Cow­boys rookie El­liott ex­ceed­ing ex­pec­ta­tions

Daily Freeman (Kingston, NY) - - SPORTS - By Schuyler Dixon

Ezekiel El­liott didn’t dwell for long on the mo­ment that most made him look like a rookie with the Dal­las Cow­boys: his bench­ing over two fum­bles against Wash­ing­ton in the se­cond game of his ca­reer.

Ezekiel El­liott didn’t dwell for long on the mo­ment that most made him look like a rookie with the Dal­las Cow­boys: his bench­ing over two fum­bles against Wash­ing­ton in the se­cond game of his ca­reer.

The fourth over­all pick in the draft faces the Red­skins again Thurs­day, now as the NFL’s rush­ing leader for a team with nine straight wins rather than the player com­ing off a rough de­but against the New York Giants in the only loss for the Cow­boys (9-1).

“Just reps, that’s all it is,” the 21-year-old for­mer Ohio State star said.

It’s a lit­tle more than that for some­one who em­braced the ex­pec­ta­tions as a lofty pick for a fran­chise that drafted two Hall of Fame run­ning backs, Tony Dorsett and all-time NFL rush­ing leader Em­mitt Smith.

El­liott’s phys­i­cal style fits well with one of the NFL’s best of­fen­sive lines. He can flip from pun­ish­ing to grace­ful in one play while catch­ing passes and block­ing blitzes. Oh, and that break­away speed, as seen on an 83-yard screen pass for a touch­down that sparked a slug­gish of­fense in a win at Pitts­burgh.

“His coach in col­lege said he’s the best player he’s ever had with the ball not in his hands,” coach Ja­son Gar­rett said. “He’s a young player, but he’s a very ma­ture player. He picks things up quickly. And I think he’s got a tremen­dous com­pet­i­tive spirit.”

Those traits helped El­liott han­dle the ex­pec­ta­tions — one of the few things he doesn’t share with fel­low rookie sen­sa­tion and road-game room­mate Dak Prescott.

The fourth-rounder from Mis­sis­sippi State re­placed in­jured quar­ter­back Tony Romo and im­prob­a­bly led Dal­las to the best record in the NFL, even­tu­ally tak­ing the job from Dal­las’ 10year starter. El­liott’s im­pact — 138 yards per game from scrim­mage and 10 touch­downs — helped Prescott, too.

“I think it’s just him be­ing him­self and not let­ting the pres­sure or any­thing get to him,” backup run­ning back Al­fred Mor­ris said. “Even the first cou­ple of weeks, it started a lit­tle rough for him. He didn’t let that bother him.”

Mor­ris can’t help but men­tion Prescott when de­scrib­ing El­liott’s suc­cess be­cause he went through the same thing four years ago with Robert Grif­fin III in Wash­ing­ton. The stand­out combo of Grif­fin and Mor­ris helped the Red­skins reach the play­offs.

“It’s been fun to watch, es­pe­cially him and Dak,” Mor­ris said. “I know I keep throw­ing Dak in there, but they’re so good to­gether. It’s pretty cool to see and I’m just sit­ting back and kind of ad­mir­ing, like, man, just keep it up, keep it up, keep it up.” El­liott started the sea­son un­der the cloud of a do­mes­tic vi­o­lence in­ves­ti­ga­tion in Ohio over an in­ci­dent dur­ing the sum­mer. He has been cleared legally, but not by the NFL.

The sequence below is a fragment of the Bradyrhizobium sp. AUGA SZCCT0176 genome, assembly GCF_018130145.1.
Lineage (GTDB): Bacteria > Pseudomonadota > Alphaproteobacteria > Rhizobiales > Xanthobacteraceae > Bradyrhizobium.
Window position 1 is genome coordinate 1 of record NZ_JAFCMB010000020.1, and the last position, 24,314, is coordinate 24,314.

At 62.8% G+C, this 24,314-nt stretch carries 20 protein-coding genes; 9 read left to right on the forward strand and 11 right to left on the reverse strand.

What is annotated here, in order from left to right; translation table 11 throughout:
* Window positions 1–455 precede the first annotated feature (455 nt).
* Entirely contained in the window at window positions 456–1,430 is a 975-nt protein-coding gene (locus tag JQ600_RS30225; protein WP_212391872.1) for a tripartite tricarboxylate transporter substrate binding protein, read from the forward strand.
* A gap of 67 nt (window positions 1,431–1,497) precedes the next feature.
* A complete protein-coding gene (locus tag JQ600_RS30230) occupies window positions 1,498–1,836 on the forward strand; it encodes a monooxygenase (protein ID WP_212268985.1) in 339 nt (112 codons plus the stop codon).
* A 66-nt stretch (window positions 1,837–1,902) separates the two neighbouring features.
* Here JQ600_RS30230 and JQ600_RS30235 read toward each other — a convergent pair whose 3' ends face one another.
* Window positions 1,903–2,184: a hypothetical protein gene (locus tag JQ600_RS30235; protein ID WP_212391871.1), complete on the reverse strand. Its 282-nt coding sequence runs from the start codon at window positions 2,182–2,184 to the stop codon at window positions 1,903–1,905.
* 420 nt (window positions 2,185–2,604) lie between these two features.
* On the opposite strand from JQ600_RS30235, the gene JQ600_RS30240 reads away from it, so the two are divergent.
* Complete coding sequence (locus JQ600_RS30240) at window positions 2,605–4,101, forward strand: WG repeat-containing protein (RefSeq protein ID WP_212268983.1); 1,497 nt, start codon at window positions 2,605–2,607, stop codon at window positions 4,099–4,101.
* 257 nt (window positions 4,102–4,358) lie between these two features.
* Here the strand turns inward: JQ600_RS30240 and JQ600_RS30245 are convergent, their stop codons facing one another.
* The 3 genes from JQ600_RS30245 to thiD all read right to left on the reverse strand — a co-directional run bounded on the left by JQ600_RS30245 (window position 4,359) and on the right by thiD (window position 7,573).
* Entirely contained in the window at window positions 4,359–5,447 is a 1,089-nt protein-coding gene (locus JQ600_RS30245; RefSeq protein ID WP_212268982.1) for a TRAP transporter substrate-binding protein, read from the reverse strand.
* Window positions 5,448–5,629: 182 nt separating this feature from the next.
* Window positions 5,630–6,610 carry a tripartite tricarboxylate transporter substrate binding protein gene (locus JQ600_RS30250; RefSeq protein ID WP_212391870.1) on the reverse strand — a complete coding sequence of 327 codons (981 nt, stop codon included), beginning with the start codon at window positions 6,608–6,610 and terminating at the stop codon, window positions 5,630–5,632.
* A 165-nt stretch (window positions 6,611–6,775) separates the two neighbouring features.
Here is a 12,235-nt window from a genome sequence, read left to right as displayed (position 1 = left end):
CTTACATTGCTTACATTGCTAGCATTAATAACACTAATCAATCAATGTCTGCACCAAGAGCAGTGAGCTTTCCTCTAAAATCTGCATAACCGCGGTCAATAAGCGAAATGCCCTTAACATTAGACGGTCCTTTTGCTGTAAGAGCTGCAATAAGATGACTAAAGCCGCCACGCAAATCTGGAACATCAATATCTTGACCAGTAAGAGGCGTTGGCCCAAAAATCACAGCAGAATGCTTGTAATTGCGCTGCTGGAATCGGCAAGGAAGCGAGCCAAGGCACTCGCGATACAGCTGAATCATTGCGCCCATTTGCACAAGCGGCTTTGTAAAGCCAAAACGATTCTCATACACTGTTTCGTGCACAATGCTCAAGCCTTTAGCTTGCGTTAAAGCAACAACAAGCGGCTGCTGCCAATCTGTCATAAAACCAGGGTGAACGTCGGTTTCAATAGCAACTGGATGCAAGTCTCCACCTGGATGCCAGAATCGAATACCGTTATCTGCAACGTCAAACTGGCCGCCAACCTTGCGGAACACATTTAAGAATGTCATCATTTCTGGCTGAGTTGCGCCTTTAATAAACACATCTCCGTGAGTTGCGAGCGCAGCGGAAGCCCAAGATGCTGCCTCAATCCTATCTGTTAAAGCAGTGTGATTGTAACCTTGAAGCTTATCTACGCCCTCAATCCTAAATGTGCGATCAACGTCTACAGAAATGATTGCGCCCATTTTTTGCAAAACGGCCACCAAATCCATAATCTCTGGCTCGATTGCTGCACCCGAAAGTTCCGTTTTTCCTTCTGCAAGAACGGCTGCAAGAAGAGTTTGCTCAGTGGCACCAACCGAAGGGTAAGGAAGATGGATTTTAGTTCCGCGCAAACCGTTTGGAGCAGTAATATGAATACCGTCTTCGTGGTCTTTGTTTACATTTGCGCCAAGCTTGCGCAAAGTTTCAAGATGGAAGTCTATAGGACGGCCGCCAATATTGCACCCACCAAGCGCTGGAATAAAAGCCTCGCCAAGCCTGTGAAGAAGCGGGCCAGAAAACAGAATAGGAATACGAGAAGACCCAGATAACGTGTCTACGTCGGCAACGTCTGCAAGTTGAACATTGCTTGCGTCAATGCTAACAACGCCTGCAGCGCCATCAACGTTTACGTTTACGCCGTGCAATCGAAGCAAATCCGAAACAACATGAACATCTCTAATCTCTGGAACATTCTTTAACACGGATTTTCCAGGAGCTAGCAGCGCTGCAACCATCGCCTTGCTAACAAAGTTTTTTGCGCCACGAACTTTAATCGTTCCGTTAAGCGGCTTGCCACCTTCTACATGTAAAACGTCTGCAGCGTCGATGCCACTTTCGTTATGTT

It hasn’t af­fected El­liott’s gen­er­ally cheery de­meanor in the locker room — dur­ing the week or on game days.

Af­ter the Cow­boys broke the club’s reg­u­lar-sea­son record with their ninth straight win last Sun­day against Bal­ti­more, El­liott chided 14th-year tight end Ja­son Wit­ten about his age yet again.

It was some­thing about the 34-year-old Wit­ten hav­ing played foot­ball longer than El­liott had been alive.

“Yeah, think about it,” El­liott said Tues­day , not back­ing down from his claim. “If you count his high school, col­lege and pro years. I’m 21. Do the math.”

Well, it doesn’t quite add up. But that’s not re­ally the point. The ef­fect on El­liott’s older team­mates — which is all of them — is the point.

“He’s a to­tally dif­fer­ent player from Week 2 and that’s all credit to him by the way he ap­proaches prac­tice, the way he goes out there and just ‘beasts’ it and has fun through­out prac­tice,” re­ceiver Dez Bryant said. “We just go out there and en­joy it.”

Be­sides the slug­gish start to the sea­son, El­liott has had slow starts to games. He didn’t touch the ball in the se­cond quar­ter against the Ravens and had 26 yards rush­ing at half­time.

But El­liott fin­ished with 97 yards for his eighth straight game with at least 92 while break­ing Dorsett’s club rookie rush­ing record of 1,007 yards. He needed 25 car­ries (a rough-and-tumble 3.9-yard av­er­age) against the NFL’s top rush­ing de­fense.

“The teams I’ve been on and been suc­cess­ful, they are phys­i­cal teams,” said El­liott, who has 1,102 yards rush­ing. “There are not many teams that want to do that for four quar­ters and that’s a men­tal­ity. I think that’s the cham­pi­onship style. I think cham­pi­onship teams all have that.”

MICHAEL AINSWORTH — THE AS­SO­CI­ATED PRESS

Bal­ti­more Ravens’ Zach Orr (54) and Ter­rell Suggs, right, rush as Dal­las Cow­boys’ Ezekiel El­liott (21) finds run­ning room through the line of scrim­mage in the se­cond half of an NFL foot­ball game, Sun­day in Ar­ling­ton, Texas.

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